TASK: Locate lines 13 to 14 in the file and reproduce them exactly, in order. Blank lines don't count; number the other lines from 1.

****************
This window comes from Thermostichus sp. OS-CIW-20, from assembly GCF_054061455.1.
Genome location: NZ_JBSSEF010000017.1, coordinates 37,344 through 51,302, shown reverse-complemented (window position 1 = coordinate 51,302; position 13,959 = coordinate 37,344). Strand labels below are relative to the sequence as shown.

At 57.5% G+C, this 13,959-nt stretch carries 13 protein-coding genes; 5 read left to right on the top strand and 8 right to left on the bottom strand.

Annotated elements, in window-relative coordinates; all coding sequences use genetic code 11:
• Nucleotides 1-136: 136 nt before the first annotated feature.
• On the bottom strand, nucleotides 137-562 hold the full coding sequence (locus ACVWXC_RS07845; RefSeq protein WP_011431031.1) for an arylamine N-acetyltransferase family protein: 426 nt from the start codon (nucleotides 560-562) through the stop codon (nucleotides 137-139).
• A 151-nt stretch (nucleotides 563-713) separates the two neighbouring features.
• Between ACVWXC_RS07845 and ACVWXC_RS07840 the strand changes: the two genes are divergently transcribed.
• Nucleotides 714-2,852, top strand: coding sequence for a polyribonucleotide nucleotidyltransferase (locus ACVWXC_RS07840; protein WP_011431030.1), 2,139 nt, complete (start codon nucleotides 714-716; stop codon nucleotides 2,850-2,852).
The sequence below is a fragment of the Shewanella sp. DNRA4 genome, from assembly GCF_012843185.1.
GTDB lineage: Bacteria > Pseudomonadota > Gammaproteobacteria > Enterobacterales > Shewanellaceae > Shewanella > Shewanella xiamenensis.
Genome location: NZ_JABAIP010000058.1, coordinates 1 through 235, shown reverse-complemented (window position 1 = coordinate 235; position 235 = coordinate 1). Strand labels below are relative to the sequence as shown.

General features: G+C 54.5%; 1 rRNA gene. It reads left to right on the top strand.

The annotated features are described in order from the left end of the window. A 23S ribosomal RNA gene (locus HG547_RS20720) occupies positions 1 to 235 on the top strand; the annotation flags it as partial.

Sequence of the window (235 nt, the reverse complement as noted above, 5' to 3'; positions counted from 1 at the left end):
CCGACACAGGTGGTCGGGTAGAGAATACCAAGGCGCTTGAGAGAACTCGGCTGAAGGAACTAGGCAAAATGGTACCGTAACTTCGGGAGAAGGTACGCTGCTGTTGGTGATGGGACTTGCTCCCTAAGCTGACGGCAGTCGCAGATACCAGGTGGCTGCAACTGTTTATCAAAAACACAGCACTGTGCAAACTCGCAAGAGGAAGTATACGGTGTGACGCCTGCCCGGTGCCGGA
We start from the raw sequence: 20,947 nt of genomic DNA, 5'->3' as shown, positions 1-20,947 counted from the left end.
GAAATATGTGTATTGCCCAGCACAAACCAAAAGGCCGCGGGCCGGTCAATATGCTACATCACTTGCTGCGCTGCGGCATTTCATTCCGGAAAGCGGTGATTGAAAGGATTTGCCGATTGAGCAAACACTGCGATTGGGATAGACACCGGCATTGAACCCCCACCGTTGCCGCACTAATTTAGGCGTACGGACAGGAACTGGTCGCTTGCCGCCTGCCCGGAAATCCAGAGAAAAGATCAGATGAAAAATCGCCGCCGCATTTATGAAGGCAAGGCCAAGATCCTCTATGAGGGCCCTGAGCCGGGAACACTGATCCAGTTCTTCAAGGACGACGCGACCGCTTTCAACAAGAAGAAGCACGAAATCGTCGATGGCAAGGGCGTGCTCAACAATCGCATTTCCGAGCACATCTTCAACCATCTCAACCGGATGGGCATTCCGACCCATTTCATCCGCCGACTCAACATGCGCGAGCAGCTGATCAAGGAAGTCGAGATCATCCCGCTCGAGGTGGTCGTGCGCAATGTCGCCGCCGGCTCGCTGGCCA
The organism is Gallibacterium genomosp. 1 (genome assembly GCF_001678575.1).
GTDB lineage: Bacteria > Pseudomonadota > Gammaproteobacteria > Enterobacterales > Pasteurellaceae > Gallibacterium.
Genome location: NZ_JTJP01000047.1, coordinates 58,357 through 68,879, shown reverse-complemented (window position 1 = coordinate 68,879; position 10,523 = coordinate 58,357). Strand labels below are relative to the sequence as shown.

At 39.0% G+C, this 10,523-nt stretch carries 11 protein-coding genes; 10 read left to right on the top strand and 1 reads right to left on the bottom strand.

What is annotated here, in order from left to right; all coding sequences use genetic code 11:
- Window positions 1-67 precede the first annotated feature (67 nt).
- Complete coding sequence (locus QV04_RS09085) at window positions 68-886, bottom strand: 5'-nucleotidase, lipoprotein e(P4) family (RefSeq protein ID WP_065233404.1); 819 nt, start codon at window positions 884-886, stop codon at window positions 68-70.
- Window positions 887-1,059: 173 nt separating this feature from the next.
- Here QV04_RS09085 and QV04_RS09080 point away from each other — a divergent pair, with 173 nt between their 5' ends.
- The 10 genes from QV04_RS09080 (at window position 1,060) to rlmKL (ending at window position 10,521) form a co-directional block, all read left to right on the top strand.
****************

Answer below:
General features: G+C 54.5%; 1 rRNA gene. It reads left to right on the top strand.

The annotated features are described in order from the left end of the window. A 23S ribosomal RNA gene (locus HG547_RS20720) occupies positions 1 to 235 on the top strand; the annotation flags it as partial.